We value investors have bored momentum investors for decades by trotting out the axiom that the four most dangerous words are, “This time is different.” For 2017 I would like, however, to add to this warning: Conversely, it can be very dangerous indeed to assume that things are never different.
The latest GMO quarterly letter is out. Jeremy Grantham has some stuff to say about the most fascinating topic of the day. I touched on it in my Contra Einhorn piece last week. But Jeremy is a lot smarter than I am, so read this:
When I started following the market in 1965 I could look back at what we might call the Ben Graham training period of 1935-1965. He noticed financial relationships and came to the conclusion that for patient investors the important ratios always went back to their old trends. He unsurprisingly preferred larger safety margins to smaller ones and, most importantly, more assets per dollar of stock price to fewer because he believed margins would tend to mean revert and make underperforming assets more valuable.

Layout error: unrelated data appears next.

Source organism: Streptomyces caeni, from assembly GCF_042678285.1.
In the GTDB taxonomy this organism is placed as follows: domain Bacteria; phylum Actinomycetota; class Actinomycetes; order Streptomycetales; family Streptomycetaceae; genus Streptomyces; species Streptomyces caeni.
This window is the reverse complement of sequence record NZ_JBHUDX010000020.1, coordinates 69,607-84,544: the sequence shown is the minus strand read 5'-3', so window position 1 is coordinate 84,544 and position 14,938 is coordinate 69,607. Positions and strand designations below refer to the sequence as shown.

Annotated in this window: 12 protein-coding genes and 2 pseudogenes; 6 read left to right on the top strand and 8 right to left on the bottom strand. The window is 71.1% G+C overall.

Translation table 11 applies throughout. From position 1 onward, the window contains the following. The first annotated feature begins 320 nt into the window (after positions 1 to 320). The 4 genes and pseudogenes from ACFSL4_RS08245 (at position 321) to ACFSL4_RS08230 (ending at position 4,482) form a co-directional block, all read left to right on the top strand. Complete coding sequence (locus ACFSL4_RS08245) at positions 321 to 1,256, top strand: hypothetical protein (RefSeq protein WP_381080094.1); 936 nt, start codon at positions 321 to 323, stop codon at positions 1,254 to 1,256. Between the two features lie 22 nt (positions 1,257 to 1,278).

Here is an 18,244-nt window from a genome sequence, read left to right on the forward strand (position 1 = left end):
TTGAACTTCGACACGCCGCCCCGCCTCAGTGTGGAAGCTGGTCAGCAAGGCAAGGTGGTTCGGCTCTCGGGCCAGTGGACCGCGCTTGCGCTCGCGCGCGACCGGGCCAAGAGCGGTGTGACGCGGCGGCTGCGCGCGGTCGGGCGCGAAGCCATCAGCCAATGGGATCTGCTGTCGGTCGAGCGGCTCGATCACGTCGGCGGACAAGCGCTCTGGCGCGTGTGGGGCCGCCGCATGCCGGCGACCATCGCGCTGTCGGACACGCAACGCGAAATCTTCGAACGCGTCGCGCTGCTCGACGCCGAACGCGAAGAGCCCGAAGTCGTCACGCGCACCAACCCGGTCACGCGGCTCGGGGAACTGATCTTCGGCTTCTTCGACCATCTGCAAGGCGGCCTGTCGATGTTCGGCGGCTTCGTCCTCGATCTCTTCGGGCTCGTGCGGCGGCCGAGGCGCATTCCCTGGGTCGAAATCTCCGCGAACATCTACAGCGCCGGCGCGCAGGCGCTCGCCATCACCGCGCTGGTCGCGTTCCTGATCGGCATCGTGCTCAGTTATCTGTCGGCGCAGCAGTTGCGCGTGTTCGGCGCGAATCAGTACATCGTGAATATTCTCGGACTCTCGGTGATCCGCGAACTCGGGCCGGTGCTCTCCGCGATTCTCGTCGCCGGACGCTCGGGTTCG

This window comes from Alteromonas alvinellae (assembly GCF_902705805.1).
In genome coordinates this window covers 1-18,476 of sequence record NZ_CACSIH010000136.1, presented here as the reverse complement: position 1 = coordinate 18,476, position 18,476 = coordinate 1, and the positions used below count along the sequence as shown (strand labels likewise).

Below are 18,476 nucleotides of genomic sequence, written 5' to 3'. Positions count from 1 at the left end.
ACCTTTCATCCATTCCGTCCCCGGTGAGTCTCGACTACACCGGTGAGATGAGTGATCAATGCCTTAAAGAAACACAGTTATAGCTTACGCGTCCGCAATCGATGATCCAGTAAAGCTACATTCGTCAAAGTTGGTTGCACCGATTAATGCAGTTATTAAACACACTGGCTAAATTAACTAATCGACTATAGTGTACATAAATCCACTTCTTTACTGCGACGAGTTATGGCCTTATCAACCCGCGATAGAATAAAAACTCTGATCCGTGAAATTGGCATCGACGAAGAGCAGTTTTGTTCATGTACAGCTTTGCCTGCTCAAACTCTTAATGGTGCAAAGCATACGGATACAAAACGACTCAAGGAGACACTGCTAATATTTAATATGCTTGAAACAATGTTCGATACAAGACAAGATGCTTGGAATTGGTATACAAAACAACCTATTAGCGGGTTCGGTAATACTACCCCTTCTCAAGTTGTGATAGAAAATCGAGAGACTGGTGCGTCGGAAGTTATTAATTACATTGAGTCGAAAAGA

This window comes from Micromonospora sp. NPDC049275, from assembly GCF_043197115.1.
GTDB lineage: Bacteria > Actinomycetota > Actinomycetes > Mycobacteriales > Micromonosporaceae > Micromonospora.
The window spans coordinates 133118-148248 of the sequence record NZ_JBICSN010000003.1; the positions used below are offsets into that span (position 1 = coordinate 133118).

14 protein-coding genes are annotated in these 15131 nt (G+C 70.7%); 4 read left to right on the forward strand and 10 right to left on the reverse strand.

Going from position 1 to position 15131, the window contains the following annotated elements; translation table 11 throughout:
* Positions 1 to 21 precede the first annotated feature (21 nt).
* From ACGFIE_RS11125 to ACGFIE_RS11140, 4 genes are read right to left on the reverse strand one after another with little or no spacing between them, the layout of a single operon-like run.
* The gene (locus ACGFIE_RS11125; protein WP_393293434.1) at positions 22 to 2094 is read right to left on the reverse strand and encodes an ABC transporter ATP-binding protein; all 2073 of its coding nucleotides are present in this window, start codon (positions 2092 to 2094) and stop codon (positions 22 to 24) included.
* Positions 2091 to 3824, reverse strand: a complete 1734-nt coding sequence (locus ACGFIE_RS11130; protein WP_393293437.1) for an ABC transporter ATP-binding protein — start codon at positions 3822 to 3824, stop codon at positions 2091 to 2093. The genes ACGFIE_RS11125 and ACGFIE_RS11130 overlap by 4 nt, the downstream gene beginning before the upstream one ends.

You do not have to be an especially frugal Yorkshireman to think, “What’s not to like about that?” So in my training period I adopted the same biases. And they worked! For the next 10 years, the out-of-favor cheap dogs beat the market as their low margins recovered. And the next 10 years, and the next! Not exactly shooting fish in a barrel, but close. Similarly, a group of stocks or even the whole market would shoot up from time to time, but eventually – inconveniently, sometimes a couple of painful years longer than expected – they would come down. Crushed margins would in general recover, and for value managers the world was, for the most part, convenient, and even easy for decades. And then it changed.
Continues on page 9 at the link below: